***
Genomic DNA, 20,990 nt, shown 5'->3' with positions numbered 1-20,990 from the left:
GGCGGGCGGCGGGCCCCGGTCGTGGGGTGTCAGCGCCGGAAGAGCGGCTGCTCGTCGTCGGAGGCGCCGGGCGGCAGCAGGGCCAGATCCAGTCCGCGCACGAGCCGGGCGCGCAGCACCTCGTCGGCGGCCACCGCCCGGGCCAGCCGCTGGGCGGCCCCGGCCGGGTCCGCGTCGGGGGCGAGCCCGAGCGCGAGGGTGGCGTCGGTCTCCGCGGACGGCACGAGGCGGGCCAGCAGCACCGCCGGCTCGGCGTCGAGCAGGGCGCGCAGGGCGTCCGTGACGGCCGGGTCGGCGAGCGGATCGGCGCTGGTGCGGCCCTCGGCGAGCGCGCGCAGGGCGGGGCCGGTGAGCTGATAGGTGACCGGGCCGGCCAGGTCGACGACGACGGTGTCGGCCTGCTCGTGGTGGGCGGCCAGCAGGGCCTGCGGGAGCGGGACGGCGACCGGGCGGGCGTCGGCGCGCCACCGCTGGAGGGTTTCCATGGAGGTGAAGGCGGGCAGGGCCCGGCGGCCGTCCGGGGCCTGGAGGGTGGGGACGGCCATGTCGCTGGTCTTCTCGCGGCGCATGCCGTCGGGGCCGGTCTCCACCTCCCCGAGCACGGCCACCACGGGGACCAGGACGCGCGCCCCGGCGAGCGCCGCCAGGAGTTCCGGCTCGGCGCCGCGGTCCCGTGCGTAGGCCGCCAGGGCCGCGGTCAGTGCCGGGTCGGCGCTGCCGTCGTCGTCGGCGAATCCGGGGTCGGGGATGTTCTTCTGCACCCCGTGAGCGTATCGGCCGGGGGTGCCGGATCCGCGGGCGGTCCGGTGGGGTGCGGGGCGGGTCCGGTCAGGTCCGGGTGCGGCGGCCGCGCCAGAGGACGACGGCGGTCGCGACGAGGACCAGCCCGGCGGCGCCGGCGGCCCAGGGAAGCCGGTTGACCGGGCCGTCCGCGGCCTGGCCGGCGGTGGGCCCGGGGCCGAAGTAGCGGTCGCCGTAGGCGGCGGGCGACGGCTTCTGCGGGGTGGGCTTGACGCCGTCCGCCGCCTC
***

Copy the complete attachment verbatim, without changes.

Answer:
Genomic DNA, 20,990 nt, shown 5'->3' with positions numbered 1-20,990 from the left:
GGCGGGCGGCGGGCCCCGGTCGTGGGGTGTCAGCGCCGGAAGAGCGGCTGCTCGTCGTCGGAGGCGCCGGGCGGCAGCAGGGCCAGATCCAGTCCGCGCACGAGCCGGGCGCGCAGCACCTCGTCGGCGGCCACCGCCCGGGCCAGCCGCTGGGCGGCCCCGGCCGGGTCCGCGTCGGGGGCGAGCCCGAGCGCGAGGGTGGCGTCGGTCTCCGCGGACGGCACGAGGCGGGCCAGCAGCACCGCCGGCTCGGCGTCGAGCAGGGCGCGCAGGGCGTCCGTGACGGCCGGGTCGGCGAGCGGATCGGCGCTGGTGCGGCCCTCGGCGAGCGCGCGCAGGGCGGGGCCGGTGAGCTGATAGGTGACCGGGCCGGCCAGGTCGACGACGACGGTGTCGGCCTGCTCGTGGTGGGCGGCCAGCAGGGCCTGCGGGAGCGGGACGGCGACCGGGCGGGCGTCGGCGCGCCACCGCTGGAGGGTTTCCATGGAGGTGAAGGCGGGCAGGGCCCGGCGGCCGTCCGGGGCCTGGAGGGTGGGGACGGCCATGTCGCTGGTCTTCTCGCGGCGCATGCCGTCGGGGCCGGTCTCCACCTCCCCGAGCACGGCCACCACGGGGACCAGGACGCGCGCCCCGGCGAGCGCCGCCAGGAGTTCCGGCTCGGCGCCGCGGTCCCGTGCGTAGGCCGCCAGGGCCGCGGTCAGTGCCGGGTCGGCGCTGCCGTCGTCGTCGGCGAATCCGGGGTCGGGGATGTTCTTCTGCACCCCGTGAGCGTATCGGCCGGGGGTGCCGGATCCGCGGGCGGTCCGGTGGGGTGCGGGGCGGGTCCGGTCAGGTCCGGGTGCGGCGGCCGCGCCAGAGGACGACGGCGGTCGCGACGAGGACCAGCCCGGCGGCGCCGGCGGCCCAGGGAAGCCGGTTGACCGGGCCGTCCGCGGCCTGGCCGGCGGTGGGCCCGGGGCCGAAGTAGCGGTCGCCGTAGGCGGCGGGCGACGGCTTCTGCGGGGTGGGCTTGACGCCGTCCGCCGCCTC